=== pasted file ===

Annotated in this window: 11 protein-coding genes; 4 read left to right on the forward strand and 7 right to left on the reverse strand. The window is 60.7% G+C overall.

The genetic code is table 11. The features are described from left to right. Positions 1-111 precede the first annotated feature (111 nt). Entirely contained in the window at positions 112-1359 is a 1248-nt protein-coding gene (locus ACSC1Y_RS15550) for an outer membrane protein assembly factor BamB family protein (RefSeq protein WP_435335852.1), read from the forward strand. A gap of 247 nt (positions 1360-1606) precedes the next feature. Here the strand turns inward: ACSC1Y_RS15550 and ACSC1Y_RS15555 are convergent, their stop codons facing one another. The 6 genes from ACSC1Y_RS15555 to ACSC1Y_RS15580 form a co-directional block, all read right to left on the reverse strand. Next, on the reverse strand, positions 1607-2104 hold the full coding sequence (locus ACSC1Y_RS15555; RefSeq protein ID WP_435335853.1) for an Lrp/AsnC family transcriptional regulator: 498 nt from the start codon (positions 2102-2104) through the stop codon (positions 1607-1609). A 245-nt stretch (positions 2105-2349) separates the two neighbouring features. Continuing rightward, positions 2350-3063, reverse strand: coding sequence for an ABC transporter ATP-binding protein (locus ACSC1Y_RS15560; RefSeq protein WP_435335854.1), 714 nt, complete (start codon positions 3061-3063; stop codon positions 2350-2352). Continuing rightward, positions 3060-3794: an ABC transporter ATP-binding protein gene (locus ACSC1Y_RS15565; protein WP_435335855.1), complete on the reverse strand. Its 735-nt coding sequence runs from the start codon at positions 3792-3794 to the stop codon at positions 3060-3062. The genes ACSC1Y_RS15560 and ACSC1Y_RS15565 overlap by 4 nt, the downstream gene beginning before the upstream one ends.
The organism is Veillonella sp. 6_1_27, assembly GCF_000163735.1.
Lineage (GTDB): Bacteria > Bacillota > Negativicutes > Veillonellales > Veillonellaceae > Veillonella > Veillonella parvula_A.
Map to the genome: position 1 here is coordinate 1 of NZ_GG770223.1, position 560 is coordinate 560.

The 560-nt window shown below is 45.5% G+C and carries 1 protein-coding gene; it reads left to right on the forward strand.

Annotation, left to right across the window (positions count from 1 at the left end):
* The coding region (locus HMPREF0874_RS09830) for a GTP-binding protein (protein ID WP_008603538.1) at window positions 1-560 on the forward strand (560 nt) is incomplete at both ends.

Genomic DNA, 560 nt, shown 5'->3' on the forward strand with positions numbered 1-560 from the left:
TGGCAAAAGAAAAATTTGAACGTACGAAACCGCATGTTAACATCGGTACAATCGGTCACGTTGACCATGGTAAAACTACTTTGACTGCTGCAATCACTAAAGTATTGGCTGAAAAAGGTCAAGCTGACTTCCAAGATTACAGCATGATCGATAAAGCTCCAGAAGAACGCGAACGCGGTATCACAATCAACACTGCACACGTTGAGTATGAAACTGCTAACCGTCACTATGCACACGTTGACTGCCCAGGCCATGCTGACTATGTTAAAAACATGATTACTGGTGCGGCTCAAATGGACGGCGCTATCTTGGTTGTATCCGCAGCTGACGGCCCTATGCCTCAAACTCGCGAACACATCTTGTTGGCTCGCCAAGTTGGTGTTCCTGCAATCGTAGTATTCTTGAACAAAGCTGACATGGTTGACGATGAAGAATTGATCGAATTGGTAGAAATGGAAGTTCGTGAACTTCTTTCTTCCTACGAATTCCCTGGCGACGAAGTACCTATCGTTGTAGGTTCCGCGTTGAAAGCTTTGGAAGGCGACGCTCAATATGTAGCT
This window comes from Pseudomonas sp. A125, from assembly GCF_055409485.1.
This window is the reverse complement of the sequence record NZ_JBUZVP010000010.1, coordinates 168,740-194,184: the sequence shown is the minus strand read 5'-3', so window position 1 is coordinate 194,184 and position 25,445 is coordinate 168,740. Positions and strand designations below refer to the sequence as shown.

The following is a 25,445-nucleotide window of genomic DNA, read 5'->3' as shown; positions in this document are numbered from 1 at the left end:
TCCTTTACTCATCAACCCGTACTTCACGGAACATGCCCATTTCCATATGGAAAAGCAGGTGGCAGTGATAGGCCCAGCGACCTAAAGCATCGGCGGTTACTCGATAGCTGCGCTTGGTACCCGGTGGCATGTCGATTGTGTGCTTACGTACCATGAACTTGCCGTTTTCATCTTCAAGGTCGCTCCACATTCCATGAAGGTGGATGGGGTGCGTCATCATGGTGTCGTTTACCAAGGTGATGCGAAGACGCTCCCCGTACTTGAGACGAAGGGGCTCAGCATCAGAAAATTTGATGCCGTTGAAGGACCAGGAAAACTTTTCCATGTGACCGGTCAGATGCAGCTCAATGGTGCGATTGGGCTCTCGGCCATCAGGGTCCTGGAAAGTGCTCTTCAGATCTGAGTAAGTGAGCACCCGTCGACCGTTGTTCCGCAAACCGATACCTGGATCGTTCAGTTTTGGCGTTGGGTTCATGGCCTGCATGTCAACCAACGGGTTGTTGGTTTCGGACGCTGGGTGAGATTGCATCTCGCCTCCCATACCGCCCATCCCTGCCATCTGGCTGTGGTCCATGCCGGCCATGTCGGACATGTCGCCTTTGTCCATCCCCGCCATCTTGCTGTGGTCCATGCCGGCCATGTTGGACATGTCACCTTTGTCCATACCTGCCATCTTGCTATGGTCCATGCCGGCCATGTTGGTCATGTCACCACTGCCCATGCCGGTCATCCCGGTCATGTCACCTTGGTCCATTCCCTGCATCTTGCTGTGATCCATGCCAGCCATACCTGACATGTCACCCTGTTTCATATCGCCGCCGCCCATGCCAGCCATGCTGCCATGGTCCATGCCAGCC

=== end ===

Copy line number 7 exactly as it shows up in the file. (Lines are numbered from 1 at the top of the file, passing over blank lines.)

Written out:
Annotation, left to right across the window (positions count from 1 at the left end):